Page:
Worthington News

State Route 161

Group fighting city on location of multi-use path

West Dublin-Granville Road's residents continue to document accidents

By ThisWeek Community News  • 

Mike Middaugh has a tree in his front yard that he says is "accident-prone."

"In fact, there are car parts embedded in it," the West Dublin-Granville Road resident said last week.

Middaugh and many of his neighbors have banded together to form Safety First 161, a group fighting the location of a proposed multiuse path along a 2.2-mile stretch of busy state Route 161.

Group members say they believe the decision to build the path on the north side of the road -- their side -- already is a done deal. City officials deny that and repeatedly have said no final decision has been made whether the path would be on the north or south side of the street.

The genesis for the group, which has a Facebook page on which members post pictures of accidents in or near their properties, was resident Roger Wagner one day last spring noticing a man standing in his front yard.

When asked what he was doing there, Wagner said the fellow told him he was "doing an audit" for a shared-use path that was to go through part of that yard.

"We were concerned that something was moving forward that we had not been informed about at all," said Stan Apseloff, who lives two doors away from Wagner.

"We didn't know enough about it to instantly object to it."

He and his neighbors began to participate in the planning process, Apseloff said, but weren't all that impressed with it.

"It just felt like the process was moving in one direction kind of blindly," Apseloff said.

The neighbors undertook research to back their claims the north side was inherently more dangerous for users of the path than the south, because of frequent traffic accidents, according to Apseloff.

That stretch of roadway has a speed limit of 45 mph and is used by 17,000 vehicles each day, with constant stopping and starting of the traffic flow because of numerous driveways and business entrances, Apseloff said.

"It results in lots of accidents, two-thirds of which are rear-end collisions," he said.

Members of Safety First 161 have compiled a list of 276 accidents reported to the Division of Police between 2009 and 2011, and have uncovered another 40-plus in Perry Township records.

"Those are just reported accidents, and we know darn well that a tremendous amount of accidents don't get reported," Apseloff said.

The township's board of trustees went on record June 3 in a letter to Mayor Michael B. Coleman calling for a safety assessment of that stretch of road and reconsideration of locating the shared-used path to the south side of the street.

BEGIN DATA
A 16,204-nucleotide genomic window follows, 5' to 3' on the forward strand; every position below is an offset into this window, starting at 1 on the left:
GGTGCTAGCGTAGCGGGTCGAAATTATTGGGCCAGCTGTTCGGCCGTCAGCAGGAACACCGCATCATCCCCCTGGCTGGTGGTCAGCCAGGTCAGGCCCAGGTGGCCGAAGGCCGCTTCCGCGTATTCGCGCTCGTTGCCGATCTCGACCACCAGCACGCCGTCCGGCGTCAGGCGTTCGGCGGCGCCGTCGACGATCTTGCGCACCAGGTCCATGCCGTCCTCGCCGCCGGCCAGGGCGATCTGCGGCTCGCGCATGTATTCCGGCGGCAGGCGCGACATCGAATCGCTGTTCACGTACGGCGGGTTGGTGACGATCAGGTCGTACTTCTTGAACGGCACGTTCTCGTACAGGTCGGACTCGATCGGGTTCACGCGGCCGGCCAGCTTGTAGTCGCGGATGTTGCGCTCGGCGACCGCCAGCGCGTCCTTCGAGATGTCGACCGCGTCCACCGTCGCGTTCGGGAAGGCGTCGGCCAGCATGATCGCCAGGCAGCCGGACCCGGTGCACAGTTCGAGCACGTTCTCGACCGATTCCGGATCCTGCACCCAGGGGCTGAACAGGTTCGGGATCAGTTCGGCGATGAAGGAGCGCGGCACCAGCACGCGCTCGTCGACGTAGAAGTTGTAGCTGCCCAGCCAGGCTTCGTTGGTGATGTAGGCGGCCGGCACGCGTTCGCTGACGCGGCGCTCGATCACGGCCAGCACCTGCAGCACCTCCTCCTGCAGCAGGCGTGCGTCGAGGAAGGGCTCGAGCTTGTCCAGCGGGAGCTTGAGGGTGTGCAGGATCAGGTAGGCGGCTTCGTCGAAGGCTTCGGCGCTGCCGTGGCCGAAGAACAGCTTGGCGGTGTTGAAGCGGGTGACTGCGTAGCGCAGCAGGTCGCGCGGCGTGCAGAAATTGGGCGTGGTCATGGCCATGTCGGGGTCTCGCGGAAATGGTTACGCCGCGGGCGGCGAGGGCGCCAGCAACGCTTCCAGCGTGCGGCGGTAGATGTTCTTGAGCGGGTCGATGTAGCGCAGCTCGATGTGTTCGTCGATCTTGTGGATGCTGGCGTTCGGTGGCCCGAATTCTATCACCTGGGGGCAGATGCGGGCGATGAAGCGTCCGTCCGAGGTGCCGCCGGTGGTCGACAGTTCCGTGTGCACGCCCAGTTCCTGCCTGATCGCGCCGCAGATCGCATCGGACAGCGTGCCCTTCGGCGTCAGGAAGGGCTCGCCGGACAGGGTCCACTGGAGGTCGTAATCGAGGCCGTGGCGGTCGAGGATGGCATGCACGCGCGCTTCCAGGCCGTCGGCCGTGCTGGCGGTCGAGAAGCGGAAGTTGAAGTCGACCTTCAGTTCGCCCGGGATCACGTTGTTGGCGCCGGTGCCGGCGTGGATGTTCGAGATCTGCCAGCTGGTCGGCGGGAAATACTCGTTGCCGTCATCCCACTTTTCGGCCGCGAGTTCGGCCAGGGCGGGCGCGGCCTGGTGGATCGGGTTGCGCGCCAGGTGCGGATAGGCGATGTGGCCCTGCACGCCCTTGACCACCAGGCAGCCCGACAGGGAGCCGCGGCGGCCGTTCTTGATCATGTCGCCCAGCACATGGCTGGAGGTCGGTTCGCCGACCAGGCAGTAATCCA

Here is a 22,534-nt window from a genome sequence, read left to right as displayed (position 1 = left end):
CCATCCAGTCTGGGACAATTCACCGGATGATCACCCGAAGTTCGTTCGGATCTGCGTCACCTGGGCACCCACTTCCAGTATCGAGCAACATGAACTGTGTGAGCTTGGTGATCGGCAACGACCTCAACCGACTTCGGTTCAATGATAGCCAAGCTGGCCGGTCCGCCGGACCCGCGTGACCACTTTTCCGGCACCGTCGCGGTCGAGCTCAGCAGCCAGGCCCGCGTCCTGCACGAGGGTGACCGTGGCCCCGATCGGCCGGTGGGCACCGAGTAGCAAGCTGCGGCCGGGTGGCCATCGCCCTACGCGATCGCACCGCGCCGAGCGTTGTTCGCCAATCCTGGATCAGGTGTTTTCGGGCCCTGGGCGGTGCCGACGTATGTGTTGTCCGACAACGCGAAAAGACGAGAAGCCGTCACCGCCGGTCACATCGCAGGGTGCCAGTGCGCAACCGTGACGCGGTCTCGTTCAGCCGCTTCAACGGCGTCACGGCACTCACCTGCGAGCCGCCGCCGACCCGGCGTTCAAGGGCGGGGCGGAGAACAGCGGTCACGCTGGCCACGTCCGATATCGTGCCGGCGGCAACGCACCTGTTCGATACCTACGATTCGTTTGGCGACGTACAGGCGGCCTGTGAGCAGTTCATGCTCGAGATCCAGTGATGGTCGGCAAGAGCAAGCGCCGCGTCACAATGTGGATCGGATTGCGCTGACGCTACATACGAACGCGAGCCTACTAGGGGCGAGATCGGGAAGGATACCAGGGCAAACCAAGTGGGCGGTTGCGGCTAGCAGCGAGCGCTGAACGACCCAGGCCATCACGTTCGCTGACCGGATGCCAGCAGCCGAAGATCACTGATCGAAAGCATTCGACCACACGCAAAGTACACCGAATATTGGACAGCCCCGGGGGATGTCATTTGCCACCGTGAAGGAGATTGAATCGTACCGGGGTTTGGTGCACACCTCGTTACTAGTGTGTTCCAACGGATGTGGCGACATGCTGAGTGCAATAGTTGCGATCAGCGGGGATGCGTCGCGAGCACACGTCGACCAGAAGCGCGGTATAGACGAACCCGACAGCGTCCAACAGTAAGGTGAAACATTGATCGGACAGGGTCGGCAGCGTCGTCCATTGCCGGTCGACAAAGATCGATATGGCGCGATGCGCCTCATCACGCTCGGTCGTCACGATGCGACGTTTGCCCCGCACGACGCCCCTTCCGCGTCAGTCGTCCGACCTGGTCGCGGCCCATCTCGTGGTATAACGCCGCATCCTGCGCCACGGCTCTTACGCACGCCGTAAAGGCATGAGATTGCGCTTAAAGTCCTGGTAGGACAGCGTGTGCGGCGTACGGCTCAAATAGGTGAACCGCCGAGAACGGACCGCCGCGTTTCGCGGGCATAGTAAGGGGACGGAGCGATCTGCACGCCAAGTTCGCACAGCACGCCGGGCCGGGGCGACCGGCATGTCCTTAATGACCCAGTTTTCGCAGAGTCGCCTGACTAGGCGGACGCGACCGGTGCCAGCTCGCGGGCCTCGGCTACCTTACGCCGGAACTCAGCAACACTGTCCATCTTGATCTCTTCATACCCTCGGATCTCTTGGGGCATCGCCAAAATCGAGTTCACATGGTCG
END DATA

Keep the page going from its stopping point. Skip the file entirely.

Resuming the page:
"As noted in prior emails, consistent with the National Environmental Policy Act process, the project team is reviewing and documenting all comments received from residents, property owners, businesses, affected jurisdictions, coordinating agencies and other stakeholders," said Marie Keister, public involvement lead for the SR-161 Shared-Use Path Project on behalf of a firm called Engage Public Affairs LLC, in an email to Apseloff responding to the trustees' letter.

"We will be continuing to gather more information and conduct additional technical and environmental analysis late this summer and early fall, which will be considered in the decision-making process.

"Public input helps guide this analysis, which in turn generates the information needed to provide well-considered res-ponses to comments and questions, and more fully informs the decision-making process.

"Public and stakeholder input will be summarized and responded to in the NEPA document, which will also include technical findings as well as individual correspondence and emails. We anticipate the NEPA document will be submitted to the Ohio Department of Transportation late this year."

As the name of the organization implies, with Safety First 161 it's safety first, and not anything to do with members losing some of their property to the path if it goes on the north side, Apseloff insisted.

"I'm not going to lose any considerable property, and in fact they might be able to do this in the existing right of way," Apseloff said.

"It's simply not a substantial property issue, but it's easy for people to think these are just NIMBY -- 'not in my backyard' people," he said. "It is a safety issue, and it is an obvious safety issue."

"We feel it's our responsibility to get enough facts before the city so they don't waste money on this path," Safety First 161 member Jim Damschroder said.

"There's so much more room on the south side," Apseloff said. "They could make it much safer.

"It's going to look and feel safe, and it won't be. The city calls it safe. That will attract, unfortunately, children and teenagers. I cringe when I think of that."

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